Christmas was wondrous when I was a child. With seven brothers and sisters it was a hectic and exciting time.
By the middle of December the tree was up and glasses of fudge had been passed around. All of the presents were around the tree tantalizing us. My brothers and sisters were incredibly good at figuring out what we were getting. My older brother Brad could pick up a package and with a simple flick of his wrist shake the package and tell you what was inside. The first step was to see if it was socks or underwear. If it wasn’t then what kind of toy was it? We were able to tell most of the time and my mom said it took the fun out of it.
When I was thirteen all I wanted was a nice chess set. The set I had was missing a pawn and a rook. I used a red button for the pawn and a blue button for the rook. I wanted a nice chess set more than anything. I had hinted for it and didn’t care if I got anything else.
That year my mom was carrying out the gifts and my brother picked up the first one, flicked his wrist, listened for the rattle and yelled, “Socks! Debbie is getting socks.” My mom got mad and took all of the presents back into her room. She came out, made dinner and didn’t say anything more about the presents. The younger kids were sure that Christmas was over but the next morning all of the presents were under the tree.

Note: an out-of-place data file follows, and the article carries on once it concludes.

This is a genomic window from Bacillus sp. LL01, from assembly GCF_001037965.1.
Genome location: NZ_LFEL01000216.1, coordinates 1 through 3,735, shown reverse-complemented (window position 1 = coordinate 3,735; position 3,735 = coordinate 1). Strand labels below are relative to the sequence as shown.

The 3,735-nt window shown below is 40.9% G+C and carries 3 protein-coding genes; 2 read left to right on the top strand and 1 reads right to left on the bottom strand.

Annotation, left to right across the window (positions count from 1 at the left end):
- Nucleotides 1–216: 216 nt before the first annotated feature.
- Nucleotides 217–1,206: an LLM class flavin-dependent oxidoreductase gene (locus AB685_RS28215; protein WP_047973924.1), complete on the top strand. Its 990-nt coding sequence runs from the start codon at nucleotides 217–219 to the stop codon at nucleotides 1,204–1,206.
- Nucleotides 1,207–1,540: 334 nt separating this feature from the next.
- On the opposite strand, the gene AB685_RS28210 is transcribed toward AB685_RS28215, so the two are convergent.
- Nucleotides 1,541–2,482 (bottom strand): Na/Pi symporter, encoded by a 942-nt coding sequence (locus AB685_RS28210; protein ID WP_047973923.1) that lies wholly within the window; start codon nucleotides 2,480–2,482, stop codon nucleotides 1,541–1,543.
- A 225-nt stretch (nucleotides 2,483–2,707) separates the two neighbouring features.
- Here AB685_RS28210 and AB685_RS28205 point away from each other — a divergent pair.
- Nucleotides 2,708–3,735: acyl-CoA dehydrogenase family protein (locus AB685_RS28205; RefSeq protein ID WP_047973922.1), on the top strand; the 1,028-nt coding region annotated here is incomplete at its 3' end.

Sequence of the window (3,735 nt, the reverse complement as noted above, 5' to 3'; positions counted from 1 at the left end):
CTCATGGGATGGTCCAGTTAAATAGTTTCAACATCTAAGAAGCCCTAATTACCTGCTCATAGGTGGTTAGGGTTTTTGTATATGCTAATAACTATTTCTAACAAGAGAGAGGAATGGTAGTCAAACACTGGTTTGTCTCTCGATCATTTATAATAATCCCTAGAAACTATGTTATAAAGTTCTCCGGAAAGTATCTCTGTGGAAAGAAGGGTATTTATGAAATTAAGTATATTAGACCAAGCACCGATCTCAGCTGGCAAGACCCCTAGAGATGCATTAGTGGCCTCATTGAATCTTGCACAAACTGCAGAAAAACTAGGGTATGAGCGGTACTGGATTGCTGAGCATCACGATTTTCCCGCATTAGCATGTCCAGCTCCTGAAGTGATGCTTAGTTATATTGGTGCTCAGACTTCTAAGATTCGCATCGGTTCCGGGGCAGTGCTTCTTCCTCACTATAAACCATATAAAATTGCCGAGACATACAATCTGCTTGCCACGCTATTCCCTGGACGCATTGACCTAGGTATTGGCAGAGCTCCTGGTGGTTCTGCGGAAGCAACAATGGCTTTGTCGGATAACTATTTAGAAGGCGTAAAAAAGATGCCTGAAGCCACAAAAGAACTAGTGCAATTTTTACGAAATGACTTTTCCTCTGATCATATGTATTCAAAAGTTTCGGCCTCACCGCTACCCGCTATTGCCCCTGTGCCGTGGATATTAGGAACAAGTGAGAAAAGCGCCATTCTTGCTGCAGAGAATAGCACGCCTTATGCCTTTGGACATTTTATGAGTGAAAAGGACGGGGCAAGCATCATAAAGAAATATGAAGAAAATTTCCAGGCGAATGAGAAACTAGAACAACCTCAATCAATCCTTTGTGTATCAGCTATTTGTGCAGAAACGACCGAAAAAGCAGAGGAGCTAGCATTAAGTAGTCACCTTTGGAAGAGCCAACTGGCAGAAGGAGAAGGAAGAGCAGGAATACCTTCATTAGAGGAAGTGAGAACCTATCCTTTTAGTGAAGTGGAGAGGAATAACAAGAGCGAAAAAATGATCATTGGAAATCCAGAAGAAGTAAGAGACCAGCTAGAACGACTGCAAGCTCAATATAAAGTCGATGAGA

I looked for presents with my name on them and there weren’t any. Each one had a different number. One said 8, one 35, another 119. My mom said that she numbered them all so even if we guessed what was in them we wouldn’t know who was getting what. My brother picked up a package and rattled it. Since he didn’t know if it went to a five year old or a fifteen year old it was much harder to guess.
Christmas morning came and everyone was excited. My brother normally handed out the packages before my mom got up but couldn’t because we didn’t know who got what. Finally she got up and had a cup of coffee. We clamored for the list and she went into her bedroom to get it. She was in there a long time and when she came out she laughed and said she couldn’t find the list of names and numbers. Not to worry though, she remembered what everything was.
We sat around the tree and Brad would lift up a brightly colored gift and mom would announce whose it was. We went in turn around the tree and opened one present at a time. My older sister got a cowboy hat, my older brother got a chess set, my younger sister got a socket set and I got my first bra.
Everyone got a good laugh and presents were exchanged. The chess set was beautiful and I practically wore it out. My mother gave up on the list and let everyone guess at what they were getting. She started getting tricky by putting marbles in with the socks or putting the underwear in a really big box.
I now have wonderful Christmas mornings with my wife and daughter but they are nothing like those from my childhood. We didn’t have a lot but we sure had a lot of laughter and love.